|Home | About | Journals | Submit | Contact Us | Français|
A 28‐year‐old caucasian man presented to the accident and emergency department with left sided abdominal pain. Shortly after admission he complained of difficulty in breathing and left sided chest pain and appeared in distress. Six months before this admission the patient was involved in a road traffic accident and sustained fractures of the left fourth and fifth ribs and clavicle with bilateral lung contusion.
Clinical examination revealed decreased air entry with hyper‐resonance on the left side. Urgent needle decompression resulted in release of air and faecal fluid. This was followed by tube thoracostomy which drained feculent material. Chest x ray performed after tube thoracostomy showed a dilated loop of bowel with the chest drain in the left hemithorax (fig 11).). A subsequent computed tomographic scan (fig 22)) revealed diaphragmatic rupture with dilated loops of colon in the left hemithorax and the tip of the chest drain was seen to be penetrating the colon. The pleural cavity was soiled with faecal material.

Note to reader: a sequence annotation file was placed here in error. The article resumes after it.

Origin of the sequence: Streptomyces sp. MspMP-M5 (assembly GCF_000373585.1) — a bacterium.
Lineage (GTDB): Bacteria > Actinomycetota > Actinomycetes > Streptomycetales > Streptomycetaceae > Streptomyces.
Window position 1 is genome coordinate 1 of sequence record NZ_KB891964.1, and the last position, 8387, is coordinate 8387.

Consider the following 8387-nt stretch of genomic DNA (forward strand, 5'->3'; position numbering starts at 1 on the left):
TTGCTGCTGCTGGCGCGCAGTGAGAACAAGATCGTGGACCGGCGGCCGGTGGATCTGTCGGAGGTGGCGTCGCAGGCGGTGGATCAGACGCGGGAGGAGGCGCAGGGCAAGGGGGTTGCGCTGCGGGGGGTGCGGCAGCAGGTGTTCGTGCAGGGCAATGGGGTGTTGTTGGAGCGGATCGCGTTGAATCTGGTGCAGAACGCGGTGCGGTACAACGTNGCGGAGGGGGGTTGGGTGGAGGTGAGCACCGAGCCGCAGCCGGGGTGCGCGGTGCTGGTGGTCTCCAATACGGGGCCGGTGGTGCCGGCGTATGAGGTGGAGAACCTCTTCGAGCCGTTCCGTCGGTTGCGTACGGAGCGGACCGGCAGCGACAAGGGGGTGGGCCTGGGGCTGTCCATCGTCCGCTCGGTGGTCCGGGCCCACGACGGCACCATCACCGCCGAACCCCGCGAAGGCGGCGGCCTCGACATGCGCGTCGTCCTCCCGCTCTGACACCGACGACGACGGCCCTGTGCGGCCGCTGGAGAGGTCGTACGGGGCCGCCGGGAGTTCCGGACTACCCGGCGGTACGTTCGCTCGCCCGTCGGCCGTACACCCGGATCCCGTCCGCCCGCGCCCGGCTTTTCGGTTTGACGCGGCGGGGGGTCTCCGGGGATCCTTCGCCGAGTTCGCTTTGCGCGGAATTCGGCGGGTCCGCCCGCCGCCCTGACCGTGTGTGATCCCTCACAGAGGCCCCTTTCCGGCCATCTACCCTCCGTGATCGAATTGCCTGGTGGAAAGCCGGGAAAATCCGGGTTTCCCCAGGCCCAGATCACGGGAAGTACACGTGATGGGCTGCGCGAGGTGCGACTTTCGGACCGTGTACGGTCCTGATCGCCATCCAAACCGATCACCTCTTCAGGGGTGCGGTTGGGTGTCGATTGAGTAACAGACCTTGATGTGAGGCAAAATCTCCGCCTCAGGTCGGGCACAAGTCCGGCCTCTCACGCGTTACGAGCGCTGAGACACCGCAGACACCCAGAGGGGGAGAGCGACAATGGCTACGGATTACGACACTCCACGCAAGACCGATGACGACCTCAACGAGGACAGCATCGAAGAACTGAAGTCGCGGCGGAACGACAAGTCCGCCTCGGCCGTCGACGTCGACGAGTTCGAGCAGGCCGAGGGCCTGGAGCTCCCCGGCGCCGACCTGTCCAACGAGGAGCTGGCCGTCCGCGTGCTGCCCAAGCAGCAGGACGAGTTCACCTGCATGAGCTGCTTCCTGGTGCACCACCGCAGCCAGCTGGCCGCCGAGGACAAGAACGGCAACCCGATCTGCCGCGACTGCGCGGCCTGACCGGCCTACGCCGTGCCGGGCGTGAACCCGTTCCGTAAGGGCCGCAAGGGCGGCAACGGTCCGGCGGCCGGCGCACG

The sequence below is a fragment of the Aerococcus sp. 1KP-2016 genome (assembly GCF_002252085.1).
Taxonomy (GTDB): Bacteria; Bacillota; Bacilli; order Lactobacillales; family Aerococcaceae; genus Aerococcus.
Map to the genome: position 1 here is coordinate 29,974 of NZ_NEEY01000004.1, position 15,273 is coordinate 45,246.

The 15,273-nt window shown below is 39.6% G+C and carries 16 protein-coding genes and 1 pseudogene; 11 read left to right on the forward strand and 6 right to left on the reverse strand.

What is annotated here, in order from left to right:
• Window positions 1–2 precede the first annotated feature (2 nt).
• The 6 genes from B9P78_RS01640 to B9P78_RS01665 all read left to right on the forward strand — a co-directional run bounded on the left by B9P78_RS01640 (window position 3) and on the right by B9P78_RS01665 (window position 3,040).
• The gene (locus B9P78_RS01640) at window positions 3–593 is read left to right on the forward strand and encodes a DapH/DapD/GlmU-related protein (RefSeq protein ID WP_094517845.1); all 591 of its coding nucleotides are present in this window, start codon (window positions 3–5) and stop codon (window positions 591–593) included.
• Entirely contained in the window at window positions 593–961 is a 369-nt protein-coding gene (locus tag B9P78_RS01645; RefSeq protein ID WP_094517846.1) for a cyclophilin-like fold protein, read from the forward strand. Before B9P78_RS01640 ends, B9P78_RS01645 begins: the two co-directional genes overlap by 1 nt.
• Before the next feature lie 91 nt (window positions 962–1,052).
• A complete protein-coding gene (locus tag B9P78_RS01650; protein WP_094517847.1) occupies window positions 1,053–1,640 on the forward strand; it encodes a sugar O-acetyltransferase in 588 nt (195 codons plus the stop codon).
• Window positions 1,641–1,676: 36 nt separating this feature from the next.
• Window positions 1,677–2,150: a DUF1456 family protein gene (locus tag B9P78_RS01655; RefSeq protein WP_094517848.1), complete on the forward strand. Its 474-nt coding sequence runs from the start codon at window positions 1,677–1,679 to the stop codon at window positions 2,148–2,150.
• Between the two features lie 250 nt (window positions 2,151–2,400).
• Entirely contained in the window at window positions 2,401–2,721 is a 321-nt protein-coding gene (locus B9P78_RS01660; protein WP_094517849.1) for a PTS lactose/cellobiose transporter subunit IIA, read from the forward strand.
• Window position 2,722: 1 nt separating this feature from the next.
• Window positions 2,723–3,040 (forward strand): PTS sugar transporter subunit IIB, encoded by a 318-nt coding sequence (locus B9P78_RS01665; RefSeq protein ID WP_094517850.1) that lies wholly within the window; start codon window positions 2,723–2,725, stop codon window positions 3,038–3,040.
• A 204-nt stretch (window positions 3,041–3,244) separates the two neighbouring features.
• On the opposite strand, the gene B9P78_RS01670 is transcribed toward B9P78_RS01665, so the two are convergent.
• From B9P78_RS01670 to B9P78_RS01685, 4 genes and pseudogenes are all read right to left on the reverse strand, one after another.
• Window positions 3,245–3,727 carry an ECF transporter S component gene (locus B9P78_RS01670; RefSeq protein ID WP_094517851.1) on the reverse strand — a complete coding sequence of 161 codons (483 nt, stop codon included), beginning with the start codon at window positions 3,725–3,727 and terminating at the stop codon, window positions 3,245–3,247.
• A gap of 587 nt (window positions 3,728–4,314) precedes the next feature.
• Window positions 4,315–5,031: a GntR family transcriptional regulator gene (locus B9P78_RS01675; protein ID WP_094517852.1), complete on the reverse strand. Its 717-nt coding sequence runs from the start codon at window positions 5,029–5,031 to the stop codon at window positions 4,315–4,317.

This case highlights the pitfalls in the diagnosis of diaphragmatic injury and the potential dangers of inserting an intercostal drain into any intrathoracic gas collection, presuming it to be a pneumothorax.
Competing interests: None.
Informed consent was obtained for publication.